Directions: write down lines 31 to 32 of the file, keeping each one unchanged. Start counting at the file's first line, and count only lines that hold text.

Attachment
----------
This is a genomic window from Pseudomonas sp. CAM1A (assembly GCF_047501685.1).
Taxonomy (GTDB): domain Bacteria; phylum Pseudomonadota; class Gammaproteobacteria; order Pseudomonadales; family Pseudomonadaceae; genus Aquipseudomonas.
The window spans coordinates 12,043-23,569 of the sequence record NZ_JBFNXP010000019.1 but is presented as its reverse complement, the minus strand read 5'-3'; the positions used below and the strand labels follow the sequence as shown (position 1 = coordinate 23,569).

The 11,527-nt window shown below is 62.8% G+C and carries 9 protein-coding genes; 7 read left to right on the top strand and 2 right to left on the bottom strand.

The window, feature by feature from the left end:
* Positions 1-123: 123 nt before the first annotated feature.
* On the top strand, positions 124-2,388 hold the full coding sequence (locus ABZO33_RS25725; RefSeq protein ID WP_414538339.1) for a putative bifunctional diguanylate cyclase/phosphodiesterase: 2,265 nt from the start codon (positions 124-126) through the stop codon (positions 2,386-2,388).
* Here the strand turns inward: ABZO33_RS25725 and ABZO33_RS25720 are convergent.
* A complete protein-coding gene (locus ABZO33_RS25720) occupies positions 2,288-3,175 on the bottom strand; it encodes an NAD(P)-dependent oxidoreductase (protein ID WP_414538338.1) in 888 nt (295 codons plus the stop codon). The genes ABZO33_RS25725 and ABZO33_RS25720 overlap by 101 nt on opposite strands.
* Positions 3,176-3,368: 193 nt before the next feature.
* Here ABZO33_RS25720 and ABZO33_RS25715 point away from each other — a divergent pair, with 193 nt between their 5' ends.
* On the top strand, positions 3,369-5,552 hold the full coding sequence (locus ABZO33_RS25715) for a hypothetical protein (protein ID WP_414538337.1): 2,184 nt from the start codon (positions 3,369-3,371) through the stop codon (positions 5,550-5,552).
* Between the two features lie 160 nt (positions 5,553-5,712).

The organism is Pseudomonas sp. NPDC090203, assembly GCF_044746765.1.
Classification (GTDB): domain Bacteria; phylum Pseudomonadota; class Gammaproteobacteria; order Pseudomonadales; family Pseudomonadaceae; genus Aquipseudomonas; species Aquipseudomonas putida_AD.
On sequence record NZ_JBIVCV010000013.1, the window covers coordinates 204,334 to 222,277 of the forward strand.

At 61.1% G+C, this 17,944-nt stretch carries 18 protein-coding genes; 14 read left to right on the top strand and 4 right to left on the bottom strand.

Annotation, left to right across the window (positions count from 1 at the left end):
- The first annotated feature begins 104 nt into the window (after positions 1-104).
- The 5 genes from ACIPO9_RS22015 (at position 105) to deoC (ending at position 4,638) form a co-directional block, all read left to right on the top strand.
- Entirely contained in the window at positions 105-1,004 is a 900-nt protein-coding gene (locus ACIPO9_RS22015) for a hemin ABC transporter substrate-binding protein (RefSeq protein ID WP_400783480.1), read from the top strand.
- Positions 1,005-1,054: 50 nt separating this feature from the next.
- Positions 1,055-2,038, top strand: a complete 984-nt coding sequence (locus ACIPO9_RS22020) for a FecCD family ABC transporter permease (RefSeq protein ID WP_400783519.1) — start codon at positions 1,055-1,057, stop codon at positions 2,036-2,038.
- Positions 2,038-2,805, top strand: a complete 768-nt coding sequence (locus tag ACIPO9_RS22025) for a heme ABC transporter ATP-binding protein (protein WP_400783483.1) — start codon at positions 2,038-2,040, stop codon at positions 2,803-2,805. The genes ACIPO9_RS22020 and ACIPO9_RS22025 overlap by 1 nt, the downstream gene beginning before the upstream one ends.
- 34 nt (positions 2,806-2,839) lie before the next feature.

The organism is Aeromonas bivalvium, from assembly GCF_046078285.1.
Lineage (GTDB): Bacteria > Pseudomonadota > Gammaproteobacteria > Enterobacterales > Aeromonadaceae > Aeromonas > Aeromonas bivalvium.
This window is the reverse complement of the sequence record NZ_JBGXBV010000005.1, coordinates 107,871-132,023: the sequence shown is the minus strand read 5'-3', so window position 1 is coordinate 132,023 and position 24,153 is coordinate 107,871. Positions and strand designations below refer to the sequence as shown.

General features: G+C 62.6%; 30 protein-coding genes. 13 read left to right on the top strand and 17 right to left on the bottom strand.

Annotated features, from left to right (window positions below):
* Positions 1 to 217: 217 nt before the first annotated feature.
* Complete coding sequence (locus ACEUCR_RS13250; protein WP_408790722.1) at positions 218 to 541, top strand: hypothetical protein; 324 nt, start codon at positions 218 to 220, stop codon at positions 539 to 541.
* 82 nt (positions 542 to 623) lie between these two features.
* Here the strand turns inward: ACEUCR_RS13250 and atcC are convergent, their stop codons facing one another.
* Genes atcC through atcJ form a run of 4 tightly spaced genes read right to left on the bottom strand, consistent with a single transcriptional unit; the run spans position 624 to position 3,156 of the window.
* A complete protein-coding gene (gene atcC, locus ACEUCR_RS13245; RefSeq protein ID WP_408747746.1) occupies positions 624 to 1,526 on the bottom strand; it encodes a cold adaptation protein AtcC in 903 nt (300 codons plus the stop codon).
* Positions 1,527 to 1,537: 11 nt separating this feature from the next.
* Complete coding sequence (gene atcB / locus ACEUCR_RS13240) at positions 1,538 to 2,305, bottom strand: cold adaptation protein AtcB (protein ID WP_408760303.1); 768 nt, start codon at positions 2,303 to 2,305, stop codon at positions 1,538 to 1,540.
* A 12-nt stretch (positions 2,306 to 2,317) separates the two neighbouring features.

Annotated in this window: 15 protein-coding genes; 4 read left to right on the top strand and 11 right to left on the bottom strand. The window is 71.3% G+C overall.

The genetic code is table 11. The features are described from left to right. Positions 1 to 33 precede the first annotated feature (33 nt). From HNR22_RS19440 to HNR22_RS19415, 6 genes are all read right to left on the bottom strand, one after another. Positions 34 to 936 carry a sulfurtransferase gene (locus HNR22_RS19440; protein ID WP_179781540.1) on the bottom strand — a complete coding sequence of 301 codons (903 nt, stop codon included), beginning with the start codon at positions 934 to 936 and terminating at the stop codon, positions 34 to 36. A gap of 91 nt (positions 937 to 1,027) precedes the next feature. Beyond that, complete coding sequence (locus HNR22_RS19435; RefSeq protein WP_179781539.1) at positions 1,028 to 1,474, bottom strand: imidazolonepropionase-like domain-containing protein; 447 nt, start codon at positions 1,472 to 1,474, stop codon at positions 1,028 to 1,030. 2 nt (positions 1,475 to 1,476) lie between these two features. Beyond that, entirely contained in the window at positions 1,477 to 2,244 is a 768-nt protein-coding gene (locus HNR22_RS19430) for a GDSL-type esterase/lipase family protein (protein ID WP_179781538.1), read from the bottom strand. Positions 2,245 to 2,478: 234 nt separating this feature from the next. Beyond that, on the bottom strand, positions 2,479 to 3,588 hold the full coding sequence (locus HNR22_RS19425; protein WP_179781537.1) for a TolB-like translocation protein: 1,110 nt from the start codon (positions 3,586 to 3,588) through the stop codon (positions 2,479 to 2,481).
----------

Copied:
* Positions 1 to 217: 217 nt before the first annotated feature.
* Complete coding sequence (locus ACEUCR_RS13250; protein WP_408790722.1) at positions 218 to 541, top strand: hypothetical protein; 324 nt, start codon at positions 218 to 220, stop codon at positions 539 to 541.